The European pine sawfly, Neodiprion sertifer (Geoffroy), is the most common sawfly found infesting pines in landscapes, ornamental nurseries and Christmas tree plantations. Sawfly larvae look like caterpillars but they are the larvae of primitive wasp-like insects. They are common from southwestern Ontario through New England and west to Iowa. This pest was accidentally introduced from Europe.
In the landscape, this pest prefers mugho and table top pines. However it readily attacks Scotch, red, Jack, and Japanese pines. It will rarely feed on white, Austrian, Ponderosa, shortleaf and pitch pines, especially if these are intermixed with the preferred hosts.
The first instar larvae (the ones hatching from the egg) can only eat the needle surface which causes the needles to turn brown and wilt, appearing straw-like. As the larvae grow, they remain together and feed from the tip of a needle to the base. The larvae feed on older foliage and move from branch to branch as they strip the needles. Trees which are entirely defoliated are severely stunted but since the new growth is rarely attacked, the trees will survive. Larvae will often migrate to new trees if the needles on their current host have been devoured. Heavily infested trees end up with a "bottle brush" effect. That is, all the old needles are missing and only the current year's needles are present.
Usually only one generation occurs and the winter is spent as an egg inserted into slits along the edge of needles. The eggs hatched in April through mid-May and the larvae may feed until mid-June. The caterpillar-like larvae are grayish-green and have a light stripe down the back, a light stripe along each side followed by a dark green stripe. Full grown larvae are about one inch long. The larvae feed in groups or colonies, often with three or four feeding together on a single needle. Distributed larvae raise their heads and tails in a threatening manner. Mature larvae drop to the ground and spin tough, brown cocoons in the duff. A few larvae may pupate on the tree. The adults emerge in late August through September to mate and lay eggs. Each female lays six to eight eggs in a single needle and 10 to 12 needles are used. These eggs can be located after a hard frost turns the egg laying scar yellow.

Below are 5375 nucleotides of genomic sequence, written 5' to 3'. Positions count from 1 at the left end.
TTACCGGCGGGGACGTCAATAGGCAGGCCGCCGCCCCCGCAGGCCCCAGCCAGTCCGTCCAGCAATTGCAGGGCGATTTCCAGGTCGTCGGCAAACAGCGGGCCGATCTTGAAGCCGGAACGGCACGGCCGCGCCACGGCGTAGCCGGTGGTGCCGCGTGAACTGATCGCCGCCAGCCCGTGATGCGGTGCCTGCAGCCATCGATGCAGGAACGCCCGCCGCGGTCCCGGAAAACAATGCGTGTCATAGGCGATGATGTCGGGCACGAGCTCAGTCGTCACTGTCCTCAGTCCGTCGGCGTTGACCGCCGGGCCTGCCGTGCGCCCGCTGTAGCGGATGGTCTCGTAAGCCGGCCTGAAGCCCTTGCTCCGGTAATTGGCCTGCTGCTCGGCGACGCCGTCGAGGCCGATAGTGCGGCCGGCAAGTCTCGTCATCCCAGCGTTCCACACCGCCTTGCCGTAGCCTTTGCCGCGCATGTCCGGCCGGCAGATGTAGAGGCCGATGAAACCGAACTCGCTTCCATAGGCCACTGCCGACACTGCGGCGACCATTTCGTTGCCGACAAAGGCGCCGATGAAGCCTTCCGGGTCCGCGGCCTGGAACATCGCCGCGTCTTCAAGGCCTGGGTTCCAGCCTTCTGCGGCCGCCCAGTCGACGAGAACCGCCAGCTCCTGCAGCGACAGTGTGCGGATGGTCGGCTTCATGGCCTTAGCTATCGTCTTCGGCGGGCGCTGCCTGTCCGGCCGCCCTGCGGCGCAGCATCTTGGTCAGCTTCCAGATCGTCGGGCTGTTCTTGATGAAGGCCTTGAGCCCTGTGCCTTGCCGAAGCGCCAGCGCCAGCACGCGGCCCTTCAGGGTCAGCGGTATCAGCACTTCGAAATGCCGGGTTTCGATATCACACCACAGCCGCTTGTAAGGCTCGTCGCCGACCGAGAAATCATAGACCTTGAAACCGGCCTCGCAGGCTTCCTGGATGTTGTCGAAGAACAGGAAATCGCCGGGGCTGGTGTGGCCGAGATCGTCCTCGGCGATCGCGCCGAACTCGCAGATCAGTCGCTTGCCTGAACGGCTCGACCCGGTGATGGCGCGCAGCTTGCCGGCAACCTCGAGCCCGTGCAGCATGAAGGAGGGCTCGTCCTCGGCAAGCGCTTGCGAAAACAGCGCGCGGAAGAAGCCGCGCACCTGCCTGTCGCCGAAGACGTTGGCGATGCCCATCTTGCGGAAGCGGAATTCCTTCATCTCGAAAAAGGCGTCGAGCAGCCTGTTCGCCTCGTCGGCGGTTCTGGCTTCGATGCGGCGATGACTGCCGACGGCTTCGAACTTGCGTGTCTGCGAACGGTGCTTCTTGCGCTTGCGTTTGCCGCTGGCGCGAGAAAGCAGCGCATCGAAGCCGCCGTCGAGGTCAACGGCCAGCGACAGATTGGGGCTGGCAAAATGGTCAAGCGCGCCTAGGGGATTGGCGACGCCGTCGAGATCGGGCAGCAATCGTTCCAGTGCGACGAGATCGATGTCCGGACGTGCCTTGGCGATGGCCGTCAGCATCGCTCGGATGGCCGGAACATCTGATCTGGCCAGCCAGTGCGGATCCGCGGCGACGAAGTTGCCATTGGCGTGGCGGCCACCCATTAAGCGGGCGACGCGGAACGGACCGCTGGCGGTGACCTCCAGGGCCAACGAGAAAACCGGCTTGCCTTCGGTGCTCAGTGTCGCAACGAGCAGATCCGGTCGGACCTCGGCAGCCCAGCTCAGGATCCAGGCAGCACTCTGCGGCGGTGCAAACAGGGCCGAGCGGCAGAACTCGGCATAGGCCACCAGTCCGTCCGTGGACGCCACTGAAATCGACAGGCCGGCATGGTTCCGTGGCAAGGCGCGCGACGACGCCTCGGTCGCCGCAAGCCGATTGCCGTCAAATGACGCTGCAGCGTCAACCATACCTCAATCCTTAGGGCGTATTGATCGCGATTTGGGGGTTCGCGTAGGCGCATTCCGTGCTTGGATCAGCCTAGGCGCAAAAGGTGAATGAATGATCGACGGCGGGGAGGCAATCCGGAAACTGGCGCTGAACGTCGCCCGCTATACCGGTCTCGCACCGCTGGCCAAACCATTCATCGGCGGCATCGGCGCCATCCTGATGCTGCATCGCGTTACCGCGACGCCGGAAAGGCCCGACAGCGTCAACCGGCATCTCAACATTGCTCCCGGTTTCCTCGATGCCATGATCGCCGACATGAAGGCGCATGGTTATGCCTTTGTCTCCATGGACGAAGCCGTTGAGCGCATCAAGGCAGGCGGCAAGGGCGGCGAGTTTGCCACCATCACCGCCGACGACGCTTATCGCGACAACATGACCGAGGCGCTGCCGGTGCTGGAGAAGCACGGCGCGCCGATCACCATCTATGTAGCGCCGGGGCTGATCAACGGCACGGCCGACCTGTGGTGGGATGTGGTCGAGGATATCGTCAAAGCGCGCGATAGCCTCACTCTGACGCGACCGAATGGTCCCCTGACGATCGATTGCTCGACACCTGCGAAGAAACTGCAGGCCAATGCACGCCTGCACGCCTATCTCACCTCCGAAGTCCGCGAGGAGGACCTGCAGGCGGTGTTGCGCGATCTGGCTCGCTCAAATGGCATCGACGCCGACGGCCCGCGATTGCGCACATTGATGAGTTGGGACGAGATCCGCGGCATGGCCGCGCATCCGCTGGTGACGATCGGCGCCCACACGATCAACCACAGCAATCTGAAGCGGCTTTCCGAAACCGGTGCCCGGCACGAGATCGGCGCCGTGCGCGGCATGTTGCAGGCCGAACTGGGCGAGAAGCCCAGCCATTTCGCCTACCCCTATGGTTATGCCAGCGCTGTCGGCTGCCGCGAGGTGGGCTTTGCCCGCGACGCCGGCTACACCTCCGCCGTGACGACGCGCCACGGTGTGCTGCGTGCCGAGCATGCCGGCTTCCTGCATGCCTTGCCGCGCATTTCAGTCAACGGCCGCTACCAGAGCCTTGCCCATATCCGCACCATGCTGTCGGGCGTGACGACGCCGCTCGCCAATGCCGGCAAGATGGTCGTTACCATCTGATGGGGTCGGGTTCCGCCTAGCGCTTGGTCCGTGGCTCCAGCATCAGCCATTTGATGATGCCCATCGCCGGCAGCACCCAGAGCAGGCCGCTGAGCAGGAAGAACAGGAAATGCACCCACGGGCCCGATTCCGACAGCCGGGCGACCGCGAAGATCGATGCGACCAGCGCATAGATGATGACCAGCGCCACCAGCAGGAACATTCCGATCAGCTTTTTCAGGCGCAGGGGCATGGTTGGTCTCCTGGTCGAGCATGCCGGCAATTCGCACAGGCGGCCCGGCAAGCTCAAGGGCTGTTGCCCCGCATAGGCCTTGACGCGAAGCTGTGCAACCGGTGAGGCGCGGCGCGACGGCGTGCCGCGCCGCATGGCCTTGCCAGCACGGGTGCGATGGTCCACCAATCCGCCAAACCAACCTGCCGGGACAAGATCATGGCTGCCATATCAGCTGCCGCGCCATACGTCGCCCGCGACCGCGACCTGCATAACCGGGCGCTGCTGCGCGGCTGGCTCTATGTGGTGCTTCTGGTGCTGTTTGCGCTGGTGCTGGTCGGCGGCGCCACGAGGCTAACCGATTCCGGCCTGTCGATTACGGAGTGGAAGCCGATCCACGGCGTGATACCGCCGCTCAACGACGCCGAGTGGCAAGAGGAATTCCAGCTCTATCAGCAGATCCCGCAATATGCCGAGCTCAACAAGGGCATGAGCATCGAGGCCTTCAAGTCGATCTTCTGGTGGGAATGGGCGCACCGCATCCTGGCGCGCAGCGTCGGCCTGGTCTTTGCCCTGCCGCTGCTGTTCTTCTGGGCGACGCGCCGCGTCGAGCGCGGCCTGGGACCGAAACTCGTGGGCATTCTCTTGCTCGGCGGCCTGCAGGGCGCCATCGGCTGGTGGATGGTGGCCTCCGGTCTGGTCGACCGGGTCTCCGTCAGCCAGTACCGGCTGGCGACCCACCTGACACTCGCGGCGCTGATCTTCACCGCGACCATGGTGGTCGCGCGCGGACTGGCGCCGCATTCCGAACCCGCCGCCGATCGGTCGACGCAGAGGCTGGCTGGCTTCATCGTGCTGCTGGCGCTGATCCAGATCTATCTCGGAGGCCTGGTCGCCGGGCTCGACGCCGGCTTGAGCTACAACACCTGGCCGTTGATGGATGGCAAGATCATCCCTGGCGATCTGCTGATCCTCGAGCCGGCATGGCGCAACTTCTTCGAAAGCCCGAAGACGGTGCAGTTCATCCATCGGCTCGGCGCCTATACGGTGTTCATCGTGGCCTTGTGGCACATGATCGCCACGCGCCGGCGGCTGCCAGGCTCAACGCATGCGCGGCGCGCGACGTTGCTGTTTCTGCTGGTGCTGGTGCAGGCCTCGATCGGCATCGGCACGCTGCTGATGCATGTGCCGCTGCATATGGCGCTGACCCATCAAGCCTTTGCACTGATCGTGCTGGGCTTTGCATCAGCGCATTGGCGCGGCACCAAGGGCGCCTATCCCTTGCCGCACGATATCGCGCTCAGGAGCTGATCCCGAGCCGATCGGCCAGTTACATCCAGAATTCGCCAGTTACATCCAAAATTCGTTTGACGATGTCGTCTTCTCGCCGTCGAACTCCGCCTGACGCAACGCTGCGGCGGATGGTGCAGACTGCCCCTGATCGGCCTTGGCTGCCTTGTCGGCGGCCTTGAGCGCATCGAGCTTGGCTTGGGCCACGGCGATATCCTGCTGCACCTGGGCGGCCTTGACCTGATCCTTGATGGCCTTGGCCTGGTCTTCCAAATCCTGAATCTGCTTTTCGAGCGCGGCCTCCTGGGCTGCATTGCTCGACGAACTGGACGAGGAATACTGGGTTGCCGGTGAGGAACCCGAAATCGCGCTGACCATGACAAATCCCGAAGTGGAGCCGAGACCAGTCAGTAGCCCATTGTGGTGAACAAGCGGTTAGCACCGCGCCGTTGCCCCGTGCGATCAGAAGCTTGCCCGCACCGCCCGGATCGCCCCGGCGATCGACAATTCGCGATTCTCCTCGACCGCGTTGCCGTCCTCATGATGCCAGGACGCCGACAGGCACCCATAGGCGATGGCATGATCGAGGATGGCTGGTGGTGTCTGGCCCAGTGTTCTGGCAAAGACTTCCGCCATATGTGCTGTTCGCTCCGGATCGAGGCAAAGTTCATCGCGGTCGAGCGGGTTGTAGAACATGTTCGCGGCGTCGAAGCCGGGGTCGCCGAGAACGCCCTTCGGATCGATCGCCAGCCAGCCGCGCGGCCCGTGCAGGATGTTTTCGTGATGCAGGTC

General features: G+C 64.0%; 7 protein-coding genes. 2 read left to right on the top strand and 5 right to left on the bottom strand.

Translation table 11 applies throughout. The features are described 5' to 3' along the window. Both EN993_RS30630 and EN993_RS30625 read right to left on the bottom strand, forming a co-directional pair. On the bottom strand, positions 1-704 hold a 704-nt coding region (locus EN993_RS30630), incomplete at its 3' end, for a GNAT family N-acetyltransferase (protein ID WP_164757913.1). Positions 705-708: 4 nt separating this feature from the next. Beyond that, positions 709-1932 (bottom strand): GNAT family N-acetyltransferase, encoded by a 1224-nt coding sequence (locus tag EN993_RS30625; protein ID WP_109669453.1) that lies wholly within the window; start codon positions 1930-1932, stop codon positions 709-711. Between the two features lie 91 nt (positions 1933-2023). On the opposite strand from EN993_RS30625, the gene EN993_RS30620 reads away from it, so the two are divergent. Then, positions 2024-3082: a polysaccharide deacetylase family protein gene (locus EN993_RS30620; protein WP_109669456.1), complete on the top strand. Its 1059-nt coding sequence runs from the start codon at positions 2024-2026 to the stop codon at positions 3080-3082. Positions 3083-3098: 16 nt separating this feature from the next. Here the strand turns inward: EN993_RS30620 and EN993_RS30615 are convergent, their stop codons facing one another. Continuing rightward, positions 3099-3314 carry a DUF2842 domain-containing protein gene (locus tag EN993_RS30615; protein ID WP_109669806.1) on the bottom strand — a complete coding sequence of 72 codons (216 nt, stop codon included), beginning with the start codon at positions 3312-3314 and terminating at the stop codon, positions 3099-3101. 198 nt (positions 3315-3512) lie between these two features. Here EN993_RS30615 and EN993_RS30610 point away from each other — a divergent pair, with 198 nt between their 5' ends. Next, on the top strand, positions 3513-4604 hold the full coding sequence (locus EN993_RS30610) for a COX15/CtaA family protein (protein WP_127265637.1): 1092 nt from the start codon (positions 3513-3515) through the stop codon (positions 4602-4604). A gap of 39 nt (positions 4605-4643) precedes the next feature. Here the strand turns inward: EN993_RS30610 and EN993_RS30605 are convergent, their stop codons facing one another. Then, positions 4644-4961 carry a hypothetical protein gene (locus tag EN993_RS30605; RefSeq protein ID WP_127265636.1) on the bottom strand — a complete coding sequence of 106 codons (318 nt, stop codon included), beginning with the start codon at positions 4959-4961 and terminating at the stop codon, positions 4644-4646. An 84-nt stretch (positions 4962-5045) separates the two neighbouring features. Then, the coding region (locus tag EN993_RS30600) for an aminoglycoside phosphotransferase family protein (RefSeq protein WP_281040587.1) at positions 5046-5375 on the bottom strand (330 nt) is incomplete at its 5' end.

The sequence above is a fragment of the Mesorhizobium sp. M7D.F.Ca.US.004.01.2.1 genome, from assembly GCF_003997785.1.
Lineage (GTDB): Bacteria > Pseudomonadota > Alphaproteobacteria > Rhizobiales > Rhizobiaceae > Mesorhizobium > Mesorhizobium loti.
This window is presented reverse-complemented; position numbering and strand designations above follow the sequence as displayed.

Best control is obtained when the larvae are still small, so look for the straw-like needles left behind by the young larvae. Inspections should be made in late April and early May. The egg laying scars can also be seen by inspecting the needles in late winter.
Strategy 1: Natural Controls - Several parasites have been introduced to control this pest and native birds feed on the larvae. Rodents often eat the pupae in the soil. These agents are usually not adequate in urban settings.
Strategy 2: Cultural/Mechanical Control - Egg Removal - If the needles containing overwintered eggs can be found before they hatch, they can be pulled off the plants and destroyed. Do not simply through on the ground since the eggs can still hatch.
Strategy 3: Cultural/Mechanical Control - Larval Destruction - Colonies of larvae can be easily removed by clipping off the infested branch. Place these branches in a plastic bag and destroy. Colonies can also be knocked off by sharply striking the infested branch. Crush the larvae or knock into a pail of soapy water. If few colonies are present, they can be controlled using these methods but large infestations are better controlled by general spraying.
Strategy 4: Chemical Control - Biorational Insecticide Sprays - Several horticultural oils (often called "summer" or "verdant" oils) and insecticidal soaps are labeled for control of sawflies on ornamentals. These usually work well when the sawfly larvae are small and thorough coverage of the colony can be achieved.
Strategy 5: Chemical Control - Spot Sprays of Insecticides - Many aerosol or hose end sprayable insecticides are available for spraying of colonies. This is usually adequate for most home landscapes. Nurserymen and Christmas tree growers often carry a small hand pump sprayer with an insecticide mixed for spot treating colonies. See Bulletin 504 for a listing of currently registered insecticides.
Strategy 6: Chemical Control - General Insecticide Spraying - This sawfly rarely infests large acreages unless controls have not been used for several seasons. General sprays may be warranted if more than 25% of the trees are infested. See Bulletin 504 for a list of currently registered insecticides.
NOTE: Disclaimer - This publication may contain pesticide recommendations that are subject to change at any time. These recommendations are provided only as a guide. It is always the pesticide applicator's responsibility, by law, to read and follow all current label directions for the specific pesticide being used. Due to constantly changing labels and product registrations, some of the recommendations given in this writing may no longer be legal by the time you read them. If any information in these recommendations disagrees with the label, the recommendation must be disregarded. No endorsement is intended for products mentioned, nor is criticism meant for products not mentioned. The author and Ohio State University Extension assume no liability resulting from the use of these recommendations.
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Keith L. Smith, Associate Vice President for Ag. Adm. and Director, OSU Extension.
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